Interactions between glucose and ketone body use by developing brain

Alexander L. Miller, Colleen A. Kiney, David H. Corddry, Donna M. Staton

Research output: Contribution to journalArticlepeer-review

21 Scopus citations


The effects of ketonemia on brain carbohydrate metabolism of 20-day-old rats breathing air or 20% CO2 were studied. Intraperitoneal administration of sodium dl-β-hydroxybutyrate (8-10 mmol/kg) significantly reduced rates of glucose utilization by brains of both groups, as determined with [2-14C]glucose and [3H]deoxyglucose as tracers. The greater decrease found with [2-14C]glucose indicated that loss of a 14C-labeled intermediate from brain also occurred during ketonemia. Other investigators have observed release of lactate from brain into blood during ketonemia. It is likely that the loss of 14C was by this route. The decrease in rate of glucose utilization produced by ketonemia was additive with the decrease produced by hypercapnia. Changes in brain metabolite concentrations with ketonemia included increases in glucose, glucose 6-phosphate, pyruvate, citrate, α-ketoglutarate, malate, and glutamate. With the combination of ketonemia and hypercapnia there were further increases in brain glucose and glucose 6-phosphate concentrations, while the levels of the other metabolites fell to about the same or to a lesser extent as occurred with hypercapnia alone. These observations, coupled with those on rates of glucose utilization, support the following conclusions: (1) acute ketonemia diminished flux through the hexokinase, phosphofructokinase, and pyruvate dehydrogenase reactions, but total influx of substrates into the Krebs cycle temporarily exceeded CO2 evolution, leading to increased concentrations of cycle intermediates and glutamate; (2) hypercapnia superimposed on ketonemia had an additive inhibitory effect on phosphofructokinase activity; (3) during combined hypercapnia and ketonemia, there did not appear to be an adaptive increase in use of β-hydroxybutyrate by brain to compensate for the CO2-produced reduction in glucose use.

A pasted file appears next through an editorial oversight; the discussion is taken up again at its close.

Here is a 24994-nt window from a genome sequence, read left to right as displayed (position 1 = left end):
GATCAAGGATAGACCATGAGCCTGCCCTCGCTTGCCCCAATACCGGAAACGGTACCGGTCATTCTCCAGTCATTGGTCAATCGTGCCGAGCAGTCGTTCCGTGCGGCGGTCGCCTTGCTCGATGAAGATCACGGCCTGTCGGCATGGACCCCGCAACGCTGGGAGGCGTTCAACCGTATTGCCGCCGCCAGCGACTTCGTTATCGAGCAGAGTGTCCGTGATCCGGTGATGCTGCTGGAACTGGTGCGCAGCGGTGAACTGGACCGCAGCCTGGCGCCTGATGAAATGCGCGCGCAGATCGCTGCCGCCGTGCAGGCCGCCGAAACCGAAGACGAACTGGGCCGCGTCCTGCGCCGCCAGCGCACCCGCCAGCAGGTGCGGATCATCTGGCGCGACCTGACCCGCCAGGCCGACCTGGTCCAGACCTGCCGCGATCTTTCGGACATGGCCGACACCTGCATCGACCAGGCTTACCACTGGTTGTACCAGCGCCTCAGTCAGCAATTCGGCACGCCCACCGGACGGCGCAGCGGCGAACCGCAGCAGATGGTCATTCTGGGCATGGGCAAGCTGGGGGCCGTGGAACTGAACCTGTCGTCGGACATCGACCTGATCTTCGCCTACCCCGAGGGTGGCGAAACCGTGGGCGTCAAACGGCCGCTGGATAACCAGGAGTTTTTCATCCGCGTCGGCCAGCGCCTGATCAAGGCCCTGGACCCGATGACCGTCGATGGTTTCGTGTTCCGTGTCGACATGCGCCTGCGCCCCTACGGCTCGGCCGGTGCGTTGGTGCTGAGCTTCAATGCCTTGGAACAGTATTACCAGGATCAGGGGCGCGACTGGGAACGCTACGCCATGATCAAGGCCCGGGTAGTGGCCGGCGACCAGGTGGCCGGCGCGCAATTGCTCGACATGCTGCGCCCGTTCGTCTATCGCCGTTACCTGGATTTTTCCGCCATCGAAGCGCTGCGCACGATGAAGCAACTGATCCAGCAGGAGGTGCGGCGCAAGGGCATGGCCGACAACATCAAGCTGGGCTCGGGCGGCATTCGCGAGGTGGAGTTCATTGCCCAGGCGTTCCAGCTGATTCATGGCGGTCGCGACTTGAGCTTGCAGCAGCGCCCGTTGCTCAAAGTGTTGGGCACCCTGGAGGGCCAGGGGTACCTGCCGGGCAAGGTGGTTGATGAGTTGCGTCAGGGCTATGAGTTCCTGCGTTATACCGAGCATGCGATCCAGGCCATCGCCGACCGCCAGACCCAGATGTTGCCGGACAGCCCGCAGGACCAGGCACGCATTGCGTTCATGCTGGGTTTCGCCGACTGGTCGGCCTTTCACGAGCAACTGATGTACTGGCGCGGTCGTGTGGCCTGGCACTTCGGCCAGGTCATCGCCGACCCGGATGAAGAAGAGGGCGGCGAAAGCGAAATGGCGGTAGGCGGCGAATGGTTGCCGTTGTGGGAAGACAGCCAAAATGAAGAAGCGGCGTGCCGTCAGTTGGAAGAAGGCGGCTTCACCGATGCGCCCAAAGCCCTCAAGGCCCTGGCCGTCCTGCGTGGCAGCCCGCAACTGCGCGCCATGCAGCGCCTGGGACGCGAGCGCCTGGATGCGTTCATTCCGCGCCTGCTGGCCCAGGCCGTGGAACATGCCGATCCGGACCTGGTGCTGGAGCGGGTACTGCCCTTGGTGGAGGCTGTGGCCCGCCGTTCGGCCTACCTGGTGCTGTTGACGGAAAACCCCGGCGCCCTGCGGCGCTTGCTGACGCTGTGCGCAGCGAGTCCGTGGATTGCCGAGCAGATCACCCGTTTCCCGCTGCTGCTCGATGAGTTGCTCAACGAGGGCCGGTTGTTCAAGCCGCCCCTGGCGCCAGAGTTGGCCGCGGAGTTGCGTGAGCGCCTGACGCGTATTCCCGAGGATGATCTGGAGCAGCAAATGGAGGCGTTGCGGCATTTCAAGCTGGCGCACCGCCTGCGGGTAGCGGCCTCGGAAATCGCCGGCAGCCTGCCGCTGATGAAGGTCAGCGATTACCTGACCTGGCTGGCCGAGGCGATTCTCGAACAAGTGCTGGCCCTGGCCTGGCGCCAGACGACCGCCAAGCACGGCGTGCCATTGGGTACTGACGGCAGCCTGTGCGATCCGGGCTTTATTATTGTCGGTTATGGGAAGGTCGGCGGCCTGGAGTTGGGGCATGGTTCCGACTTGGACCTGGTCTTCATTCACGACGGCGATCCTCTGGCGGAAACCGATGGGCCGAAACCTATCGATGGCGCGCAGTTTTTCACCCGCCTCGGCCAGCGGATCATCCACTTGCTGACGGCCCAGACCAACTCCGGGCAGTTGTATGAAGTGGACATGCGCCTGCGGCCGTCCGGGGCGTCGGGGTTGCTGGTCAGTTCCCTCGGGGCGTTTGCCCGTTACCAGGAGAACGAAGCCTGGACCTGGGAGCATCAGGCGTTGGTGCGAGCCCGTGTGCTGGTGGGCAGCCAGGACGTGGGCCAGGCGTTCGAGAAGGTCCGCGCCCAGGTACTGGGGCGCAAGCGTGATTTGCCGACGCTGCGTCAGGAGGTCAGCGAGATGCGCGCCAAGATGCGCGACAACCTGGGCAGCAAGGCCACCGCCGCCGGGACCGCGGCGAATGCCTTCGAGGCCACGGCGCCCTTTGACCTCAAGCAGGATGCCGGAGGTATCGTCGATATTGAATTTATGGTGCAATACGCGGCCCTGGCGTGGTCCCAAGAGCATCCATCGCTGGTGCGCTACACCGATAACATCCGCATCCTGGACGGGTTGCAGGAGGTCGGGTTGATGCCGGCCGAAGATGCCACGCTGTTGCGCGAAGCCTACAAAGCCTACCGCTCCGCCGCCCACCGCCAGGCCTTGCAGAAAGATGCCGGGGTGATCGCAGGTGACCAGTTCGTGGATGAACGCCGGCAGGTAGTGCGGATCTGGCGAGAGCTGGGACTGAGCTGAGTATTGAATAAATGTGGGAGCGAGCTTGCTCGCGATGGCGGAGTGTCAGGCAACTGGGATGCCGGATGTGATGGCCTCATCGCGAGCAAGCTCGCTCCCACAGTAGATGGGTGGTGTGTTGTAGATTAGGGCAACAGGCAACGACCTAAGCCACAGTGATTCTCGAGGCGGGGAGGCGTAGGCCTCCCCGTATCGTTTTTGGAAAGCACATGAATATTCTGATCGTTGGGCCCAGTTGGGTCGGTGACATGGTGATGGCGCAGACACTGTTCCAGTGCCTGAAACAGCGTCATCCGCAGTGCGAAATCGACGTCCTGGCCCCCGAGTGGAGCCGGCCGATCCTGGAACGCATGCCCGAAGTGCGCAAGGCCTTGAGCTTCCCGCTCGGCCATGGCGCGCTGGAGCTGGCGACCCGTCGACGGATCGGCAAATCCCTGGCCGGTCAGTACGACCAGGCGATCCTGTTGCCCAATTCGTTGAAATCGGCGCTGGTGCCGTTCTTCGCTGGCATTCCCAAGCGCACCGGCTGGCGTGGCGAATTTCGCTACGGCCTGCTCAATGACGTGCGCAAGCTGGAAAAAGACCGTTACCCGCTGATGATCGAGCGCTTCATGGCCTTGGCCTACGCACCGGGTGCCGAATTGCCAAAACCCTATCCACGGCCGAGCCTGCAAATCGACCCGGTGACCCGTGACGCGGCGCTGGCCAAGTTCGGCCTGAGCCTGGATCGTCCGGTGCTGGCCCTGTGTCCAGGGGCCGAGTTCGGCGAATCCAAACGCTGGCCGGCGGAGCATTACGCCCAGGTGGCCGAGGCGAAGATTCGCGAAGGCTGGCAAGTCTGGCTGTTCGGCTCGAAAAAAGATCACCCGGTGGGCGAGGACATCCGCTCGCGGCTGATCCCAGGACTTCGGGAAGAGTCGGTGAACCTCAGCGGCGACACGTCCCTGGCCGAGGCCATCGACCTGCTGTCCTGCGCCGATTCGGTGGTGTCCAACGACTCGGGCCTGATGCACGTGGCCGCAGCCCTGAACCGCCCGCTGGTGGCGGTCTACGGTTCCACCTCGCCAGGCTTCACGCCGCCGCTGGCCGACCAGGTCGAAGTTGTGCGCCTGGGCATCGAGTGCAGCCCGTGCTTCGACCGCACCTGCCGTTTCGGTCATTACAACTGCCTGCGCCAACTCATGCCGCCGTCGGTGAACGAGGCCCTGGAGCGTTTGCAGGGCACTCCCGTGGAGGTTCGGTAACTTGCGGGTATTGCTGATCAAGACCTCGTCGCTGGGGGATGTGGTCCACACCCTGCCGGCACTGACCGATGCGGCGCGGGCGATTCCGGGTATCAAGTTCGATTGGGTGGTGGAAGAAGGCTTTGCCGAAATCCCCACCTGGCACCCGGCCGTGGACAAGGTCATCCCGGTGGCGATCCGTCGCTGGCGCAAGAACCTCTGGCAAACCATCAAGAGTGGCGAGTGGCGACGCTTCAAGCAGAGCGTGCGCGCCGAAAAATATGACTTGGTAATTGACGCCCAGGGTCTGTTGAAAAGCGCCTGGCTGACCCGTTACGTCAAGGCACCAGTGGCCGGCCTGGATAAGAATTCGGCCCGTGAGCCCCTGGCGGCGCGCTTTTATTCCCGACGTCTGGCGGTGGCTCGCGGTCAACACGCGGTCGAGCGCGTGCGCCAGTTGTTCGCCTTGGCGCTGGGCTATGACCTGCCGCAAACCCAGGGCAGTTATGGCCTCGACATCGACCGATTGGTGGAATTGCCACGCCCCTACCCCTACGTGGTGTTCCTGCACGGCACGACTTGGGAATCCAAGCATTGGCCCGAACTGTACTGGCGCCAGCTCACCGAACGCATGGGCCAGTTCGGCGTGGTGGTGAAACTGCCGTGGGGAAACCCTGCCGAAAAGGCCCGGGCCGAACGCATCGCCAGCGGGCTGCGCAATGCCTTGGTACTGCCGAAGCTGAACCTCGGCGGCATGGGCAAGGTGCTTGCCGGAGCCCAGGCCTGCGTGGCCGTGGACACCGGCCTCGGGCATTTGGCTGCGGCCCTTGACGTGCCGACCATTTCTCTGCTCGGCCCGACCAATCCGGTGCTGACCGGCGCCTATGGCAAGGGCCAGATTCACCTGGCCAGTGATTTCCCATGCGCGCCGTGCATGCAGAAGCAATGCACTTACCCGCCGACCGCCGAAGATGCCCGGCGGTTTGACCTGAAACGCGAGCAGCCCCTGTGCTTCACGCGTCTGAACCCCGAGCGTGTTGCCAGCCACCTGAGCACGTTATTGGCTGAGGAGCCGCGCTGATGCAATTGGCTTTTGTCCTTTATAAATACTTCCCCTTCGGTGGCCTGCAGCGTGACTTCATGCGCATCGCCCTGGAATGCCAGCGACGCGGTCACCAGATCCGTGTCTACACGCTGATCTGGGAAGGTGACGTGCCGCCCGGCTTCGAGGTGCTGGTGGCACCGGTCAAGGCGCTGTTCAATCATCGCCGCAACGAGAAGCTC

Original languageEnglish (US)
Pages (from-to)443-450
Number of pages8
JournalDevelopmental Brain Research
Issue number4
StatePublished - Aug 1982


  • brain
  • development
  • glucose
  • hypercapnia
  • ketone bodies
  • metabolism

ASJC Scopus subject areas

  • Developmental Neuroscience
  • Developmental Biology


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